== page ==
Child of Light was developed by Ubisoft Montreal and published by Ubisoft. It was released April 30, 2014, on the Xbox One and Xbox 360 for $14.99. An Xbox One copy was provided for review purposes.
Child of Light is a game that isn’t afraid to take what it likes. Ubisoft Montreal’s pastiche borrows liberally from the JRPGs of yesteryear in paying homage to them. Its roughly 12-hour adventure is filled with bits from its source material: Final Fantasy VII‘s sword gigantism, Final Fantasy X‘s in-battle character swapping and a sidekick that acts like a more palatable version of Ocarina of Time‘s Navi and looks like a Dragon Quest Slime, to name a few.
The story also feels like it was cut from the same cloth of many seminal RPGs. It revolves around a group led by the titular Child of Light (Aurora) on a quest to save the fairy tale world of Lemuria from the Black Queen, who has pilfered the land’s sun, moon and stars and appropriated its throne for herself. Child of Light‘s pitting of good-natured youngsters against an evil covering the world in darkness is nothing new, and its world, while beautiful, can be less than exciting to traverse. You might not then expect a game aspiring to be an indie love letter to the JRPG composed by the blockbuster shooter production crew at Ubisoft Montreal to keep you happily adventuring along. Thanks to a sublimely addictive combat system, pretty artwork and a delightful cast of characters, however, you’ll continue to gravitate towards this quest until you reach its conclusion.
Here’s what we liked:
Tug of war — The “Defend” action in RPGs is usually a dull and bothersome selection, a necessary evil when your back is against the wall. Ubisoft Montreal has found a way to make it interesting, though. Child of Light‘s combat is governed by the active time battle gauge (referred to here as the Timeline) seen in so many role-playing games over the years. The twist here is that additional time is required between selecting an action and performing it. It’s during this time that players will often want to forgo attacking in favor of turtling up to protect themselves and expediting their movement along the Timeline during the next go around. This is because all actions save defending can be interrupted by successful attacks, pushing a character’s position on the Timeline back without allowing them to perform their selected action. Good planning and the occasional spot of luck allow you to impede foes, minimizing their number of successful actions and maximizing your own. This results in battles playing out like a tug of war over Timeline positioning. Losing your position before casting the powerful spell you had lined up stings, but only enough to convince you to play smarter: you’ll plan your next strike to be executed during the small window of opportunity that allows you to gain Timeline control and smile when you do.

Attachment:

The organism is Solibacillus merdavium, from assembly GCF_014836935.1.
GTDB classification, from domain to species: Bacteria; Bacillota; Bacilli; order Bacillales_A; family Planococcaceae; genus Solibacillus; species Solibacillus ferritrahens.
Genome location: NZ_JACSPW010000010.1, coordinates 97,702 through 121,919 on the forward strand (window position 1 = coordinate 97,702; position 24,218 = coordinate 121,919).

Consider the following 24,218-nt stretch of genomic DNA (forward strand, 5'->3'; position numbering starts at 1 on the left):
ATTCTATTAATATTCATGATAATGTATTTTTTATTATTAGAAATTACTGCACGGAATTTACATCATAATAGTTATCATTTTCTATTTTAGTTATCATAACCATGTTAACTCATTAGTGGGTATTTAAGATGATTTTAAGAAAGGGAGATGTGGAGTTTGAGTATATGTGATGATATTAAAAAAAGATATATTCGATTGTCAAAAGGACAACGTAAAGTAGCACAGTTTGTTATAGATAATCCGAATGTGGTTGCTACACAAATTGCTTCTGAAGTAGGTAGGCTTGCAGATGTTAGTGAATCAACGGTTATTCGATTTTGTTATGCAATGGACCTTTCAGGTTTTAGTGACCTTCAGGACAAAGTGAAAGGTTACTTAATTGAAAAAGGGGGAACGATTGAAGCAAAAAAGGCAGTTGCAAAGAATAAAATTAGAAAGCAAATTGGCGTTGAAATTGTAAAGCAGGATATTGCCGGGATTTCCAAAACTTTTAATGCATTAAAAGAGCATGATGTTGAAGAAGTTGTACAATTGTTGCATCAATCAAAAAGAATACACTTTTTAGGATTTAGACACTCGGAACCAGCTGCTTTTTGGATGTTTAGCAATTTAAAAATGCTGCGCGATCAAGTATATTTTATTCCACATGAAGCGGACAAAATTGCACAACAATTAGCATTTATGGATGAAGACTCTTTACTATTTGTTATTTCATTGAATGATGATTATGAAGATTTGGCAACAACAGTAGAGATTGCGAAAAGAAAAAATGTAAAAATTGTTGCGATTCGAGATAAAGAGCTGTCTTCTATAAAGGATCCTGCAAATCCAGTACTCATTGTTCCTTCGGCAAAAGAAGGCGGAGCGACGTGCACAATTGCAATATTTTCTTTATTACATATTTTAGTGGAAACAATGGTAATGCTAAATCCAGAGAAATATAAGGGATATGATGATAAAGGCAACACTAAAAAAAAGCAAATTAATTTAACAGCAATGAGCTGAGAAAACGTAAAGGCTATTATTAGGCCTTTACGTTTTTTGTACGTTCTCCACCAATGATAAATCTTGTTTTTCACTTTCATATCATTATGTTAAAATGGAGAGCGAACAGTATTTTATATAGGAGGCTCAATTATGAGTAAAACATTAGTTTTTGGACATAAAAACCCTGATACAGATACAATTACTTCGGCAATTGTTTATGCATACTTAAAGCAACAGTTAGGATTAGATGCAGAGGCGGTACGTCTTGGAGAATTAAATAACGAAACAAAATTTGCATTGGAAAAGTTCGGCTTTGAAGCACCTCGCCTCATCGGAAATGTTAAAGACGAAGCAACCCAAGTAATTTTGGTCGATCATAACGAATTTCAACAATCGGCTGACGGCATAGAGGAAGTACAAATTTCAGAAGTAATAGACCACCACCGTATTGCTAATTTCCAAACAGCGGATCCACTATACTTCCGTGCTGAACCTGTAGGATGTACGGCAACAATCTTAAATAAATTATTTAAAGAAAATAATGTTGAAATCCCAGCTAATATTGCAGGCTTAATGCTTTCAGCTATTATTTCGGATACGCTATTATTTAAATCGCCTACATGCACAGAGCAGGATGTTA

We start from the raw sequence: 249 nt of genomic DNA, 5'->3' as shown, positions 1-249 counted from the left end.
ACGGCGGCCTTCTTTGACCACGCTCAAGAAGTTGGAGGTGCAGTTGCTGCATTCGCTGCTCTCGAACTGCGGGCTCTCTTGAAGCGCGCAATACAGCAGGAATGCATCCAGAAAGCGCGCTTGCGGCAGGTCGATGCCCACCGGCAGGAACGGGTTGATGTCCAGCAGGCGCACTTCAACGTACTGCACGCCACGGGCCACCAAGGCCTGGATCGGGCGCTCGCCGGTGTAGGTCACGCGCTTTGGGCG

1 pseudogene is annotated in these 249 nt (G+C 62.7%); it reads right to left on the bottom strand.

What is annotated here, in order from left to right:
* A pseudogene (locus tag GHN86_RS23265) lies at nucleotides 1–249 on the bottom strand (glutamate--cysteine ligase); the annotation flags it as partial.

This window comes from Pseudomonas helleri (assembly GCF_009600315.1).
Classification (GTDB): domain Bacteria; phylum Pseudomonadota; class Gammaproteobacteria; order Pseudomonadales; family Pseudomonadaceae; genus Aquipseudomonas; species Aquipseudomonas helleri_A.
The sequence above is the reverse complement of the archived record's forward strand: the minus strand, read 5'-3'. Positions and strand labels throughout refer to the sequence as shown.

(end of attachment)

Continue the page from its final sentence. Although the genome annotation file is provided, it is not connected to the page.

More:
It all looks so pretty — Being forced to occasionally wait before taking action is alleviated by the game’s lovely character designs and pleasing battle animations. The most satisfying examples come in the form of spells that have been leveled to the maximum. Watching Aurora encircling herself in stars before blasting monsters with light or Finn the sorcerer producing an electrical storm to zap adversaries are payoffs that are worth the wait. Getting hit can even entertain to a degree, as Aurora’s protective crown is knocked from her head of persistently flowing red hair each time she takes damage. Outside of battle, the hand-drawn world of Lemuria is a charming one that’s populated by an attractive bestiary and cast of playable characters.